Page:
Beyond the elegant simplicity of the question, we ground happiness in a methodology that converts emotions into tangible data. At Friday Pulse, we employ a technique called “episodal measurement” for measuring employee happiness because it creates a simple, time series that captures the dynamic nature of our experience of work. And, the working week is the most natural and relatable episode of work, with the week’s end a natural time to reflect back on how the week has gone.
Asking about happiness on a weekly basis also gives employees a voice, more so than a yearly or monthly survey can provide. It provides an opportunity to speak up and provide honest answers. And, the weekly data is not only easy to gather, it’s also incredibly easy to understand and act upon.
Good leaders review the data every week, allowing them to identify the opportunities to take meaningful action. This makes employees feel heard and builds trust.
The Happiness KPI™ helps organizations recover from setbacks
The onset of COVID-19 highlighted the strengths of the Happiness KPI™. As Julia Hasenthal, Founder & CEO of ProSearch Strategies comments,
“Other CEOs can only guess at how the pandemic has impacted their employees. Yet, I know the impact because we track employee experience every week. We’ve been able to act on the weekly data, and it’s helped us navigate our way through the crisis.”
The Happiness KPI™ has shown our clients how their people experienced the pandemic on a week-by-week basis. This depth and nuance allowed leaders to intervene where necessary and ease burdens when needed. This, ultimately, led to faster rebounds and navigating a stronger way through the crisis.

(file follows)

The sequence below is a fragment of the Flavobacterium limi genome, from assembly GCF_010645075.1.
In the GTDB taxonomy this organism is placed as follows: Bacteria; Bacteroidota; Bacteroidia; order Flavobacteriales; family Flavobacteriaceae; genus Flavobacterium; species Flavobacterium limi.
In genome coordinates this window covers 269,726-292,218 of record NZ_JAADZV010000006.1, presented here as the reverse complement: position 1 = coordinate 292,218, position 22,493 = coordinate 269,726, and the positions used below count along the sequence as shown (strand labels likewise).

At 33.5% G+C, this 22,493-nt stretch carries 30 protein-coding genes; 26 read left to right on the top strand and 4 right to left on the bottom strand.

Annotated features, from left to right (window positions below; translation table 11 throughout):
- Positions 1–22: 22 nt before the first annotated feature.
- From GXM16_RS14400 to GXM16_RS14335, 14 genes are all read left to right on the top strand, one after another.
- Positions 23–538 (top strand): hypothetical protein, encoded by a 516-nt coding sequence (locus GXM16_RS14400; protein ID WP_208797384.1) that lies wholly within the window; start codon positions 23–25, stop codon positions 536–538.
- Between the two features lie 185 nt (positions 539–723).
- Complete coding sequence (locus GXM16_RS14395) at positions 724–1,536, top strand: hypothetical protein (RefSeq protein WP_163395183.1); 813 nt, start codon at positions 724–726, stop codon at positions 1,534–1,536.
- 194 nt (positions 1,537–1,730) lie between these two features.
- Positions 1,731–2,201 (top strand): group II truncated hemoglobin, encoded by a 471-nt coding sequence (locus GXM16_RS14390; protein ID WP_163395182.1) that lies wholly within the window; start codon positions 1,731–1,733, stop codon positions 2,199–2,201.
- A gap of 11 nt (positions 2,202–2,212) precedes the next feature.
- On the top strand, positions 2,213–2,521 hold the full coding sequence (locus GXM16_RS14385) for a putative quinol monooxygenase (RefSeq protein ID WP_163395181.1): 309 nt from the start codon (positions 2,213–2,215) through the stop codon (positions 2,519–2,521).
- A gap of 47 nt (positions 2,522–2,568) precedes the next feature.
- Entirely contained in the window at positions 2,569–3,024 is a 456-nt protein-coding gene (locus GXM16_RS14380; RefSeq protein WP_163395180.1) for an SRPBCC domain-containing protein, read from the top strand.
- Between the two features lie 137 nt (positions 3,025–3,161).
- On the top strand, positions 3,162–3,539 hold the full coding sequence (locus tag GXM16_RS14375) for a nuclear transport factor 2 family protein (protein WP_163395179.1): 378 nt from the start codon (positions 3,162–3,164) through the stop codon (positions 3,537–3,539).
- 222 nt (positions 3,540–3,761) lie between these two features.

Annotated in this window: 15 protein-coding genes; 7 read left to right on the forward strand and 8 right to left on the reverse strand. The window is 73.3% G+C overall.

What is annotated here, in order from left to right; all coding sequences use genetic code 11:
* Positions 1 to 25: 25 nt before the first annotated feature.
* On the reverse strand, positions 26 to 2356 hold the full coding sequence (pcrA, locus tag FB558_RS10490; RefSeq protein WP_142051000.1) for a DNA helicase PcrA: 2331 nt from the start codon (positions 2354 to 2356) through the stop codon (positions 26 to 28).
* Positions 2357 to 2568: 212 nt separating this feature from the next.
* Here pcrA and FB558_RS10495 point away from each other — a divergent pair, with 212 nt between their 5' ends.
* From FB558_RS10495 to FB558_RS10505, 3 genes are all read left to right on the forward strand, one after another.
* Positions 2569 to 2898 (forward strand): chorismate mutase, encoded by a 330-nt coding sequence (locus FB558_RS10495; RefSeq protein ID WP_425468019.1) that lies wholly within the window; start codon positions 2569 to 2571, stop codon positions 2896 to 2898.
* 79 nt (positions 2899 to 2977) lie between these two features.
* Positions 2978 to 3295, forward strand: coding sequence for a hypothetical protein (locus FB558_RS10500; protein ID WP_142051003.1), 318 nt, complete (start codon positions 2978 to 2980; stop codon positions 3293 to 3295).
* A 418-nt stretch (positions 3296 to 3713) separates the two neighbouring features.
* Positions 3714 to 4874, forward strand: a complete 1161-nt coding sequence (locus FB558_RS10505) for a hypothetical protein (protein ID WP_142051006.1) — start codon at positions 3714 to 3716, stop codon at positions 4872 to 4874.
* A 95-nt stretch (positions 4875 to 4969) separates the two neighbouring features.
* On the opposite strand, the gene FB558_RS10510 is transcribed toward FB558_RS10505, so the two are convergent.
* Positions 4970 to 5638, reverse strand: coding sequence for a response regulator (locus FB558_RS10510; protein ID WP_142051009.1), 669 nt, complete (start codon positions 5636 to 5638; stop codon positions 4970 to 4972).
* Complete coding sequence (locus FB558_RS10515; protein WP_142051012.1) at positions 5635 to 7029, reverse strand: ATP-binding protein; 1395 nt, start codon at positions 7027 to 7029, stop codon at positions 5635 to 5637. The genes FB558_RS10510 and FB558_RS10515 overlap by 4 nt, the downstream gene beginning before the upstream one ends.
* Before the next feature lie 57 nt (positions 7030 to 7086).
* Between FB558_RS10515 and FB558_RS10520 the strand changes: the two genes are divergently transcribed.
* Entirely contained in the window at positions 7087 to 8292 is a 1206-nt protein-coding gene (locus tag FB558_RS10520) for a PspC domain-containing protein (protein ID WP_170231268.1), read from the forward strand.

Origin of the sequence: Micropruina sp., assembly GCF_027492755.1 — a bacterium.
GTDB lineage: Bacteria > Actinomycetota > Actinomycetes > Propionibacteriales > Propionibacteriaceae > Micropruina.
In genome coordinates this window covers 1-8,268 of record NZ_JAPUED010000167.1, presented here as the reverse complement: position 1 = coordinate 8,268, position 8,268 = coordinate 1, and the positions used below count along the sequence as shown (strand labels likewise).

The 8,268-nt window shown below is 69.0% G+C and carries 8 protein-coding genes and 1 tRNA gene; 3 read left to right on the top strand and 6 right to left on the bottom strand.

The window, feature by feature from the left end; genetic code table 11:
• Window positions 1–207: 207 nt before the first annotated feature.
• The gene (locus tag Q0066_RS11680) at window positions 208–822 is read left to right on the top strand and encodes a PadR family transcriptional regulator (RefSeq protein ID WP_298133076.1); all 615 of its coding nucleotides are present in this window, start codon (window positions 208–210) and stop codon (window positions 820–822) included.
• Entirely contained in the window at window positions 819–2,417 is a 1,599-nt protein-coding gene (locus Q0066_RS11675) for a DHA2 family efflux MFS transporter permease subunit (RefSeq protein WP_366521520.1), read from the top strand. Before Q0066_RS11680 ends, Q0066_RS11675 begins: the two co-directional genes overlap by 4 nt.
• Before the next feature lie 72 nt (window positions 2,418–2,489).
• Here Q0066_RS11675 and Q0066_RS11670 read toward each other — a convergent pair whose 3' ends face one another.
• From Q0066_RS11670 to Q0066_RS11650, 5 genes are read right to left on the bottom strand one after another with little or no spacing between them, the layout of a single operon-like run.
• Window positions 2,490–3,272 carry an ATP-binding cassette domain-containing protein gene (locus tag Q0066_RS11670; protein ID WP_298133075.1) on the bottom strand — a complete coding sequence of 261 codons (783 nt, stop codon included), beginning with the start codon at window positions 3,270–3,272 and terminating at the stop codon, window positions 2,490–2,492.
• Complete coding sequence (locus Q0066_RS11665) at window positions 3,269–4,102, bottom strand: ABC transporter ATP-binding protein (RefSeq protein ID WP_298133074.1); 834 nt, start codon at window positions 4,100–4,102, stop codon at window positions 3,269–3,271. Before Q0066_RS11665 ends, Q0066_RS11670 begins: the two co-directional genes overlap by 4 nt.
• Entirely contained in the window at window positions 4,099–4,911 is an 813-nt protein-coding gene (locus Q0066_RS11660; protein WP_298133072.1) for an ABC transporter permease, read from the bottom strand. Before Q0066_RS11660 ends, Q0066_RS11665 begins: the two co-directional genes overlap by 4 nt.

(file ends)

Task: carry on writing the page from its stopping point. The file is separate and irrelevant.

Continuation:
The graph above highlights how Friday Pulse clients faced an 18% drop in weekly happiness scores, compared to 30% reported by UK white-collar workers. Yet, within 3 weeks they experienced a return to 90% of their pre-pandemic scores and end of year happiness levels were 20% higher with 47 weeks at (or above) 90% of their pre-pandemic happiness levels (compared to 20 weeks). In short, they bounced back 4x quicker from the first wave and completely avoided the second.
How can the Happiness KPI™ transform your organization?
Change in any organization is always challenging. However, starting at the team level creates a real engine for positive change. The data from Friday Pulse’s Happiness KPI™ provides support to leaders to unlock the potential of their teams. To learn more, download our Happiness KPI whitepaper today.
As a pioneer in workplace happiness, Friday Pulse has also created a framework called The Five Ways to Happiness at Work. Based on 25 years of original research, this in-depth quarterly data complements the weekly Happiness KPI™ and demystifies company cultures by profiling what organizations need to focus on each quarter.
And, we want to help your organization become a better place. For more information on how Friday Pulse can help, please reach out today.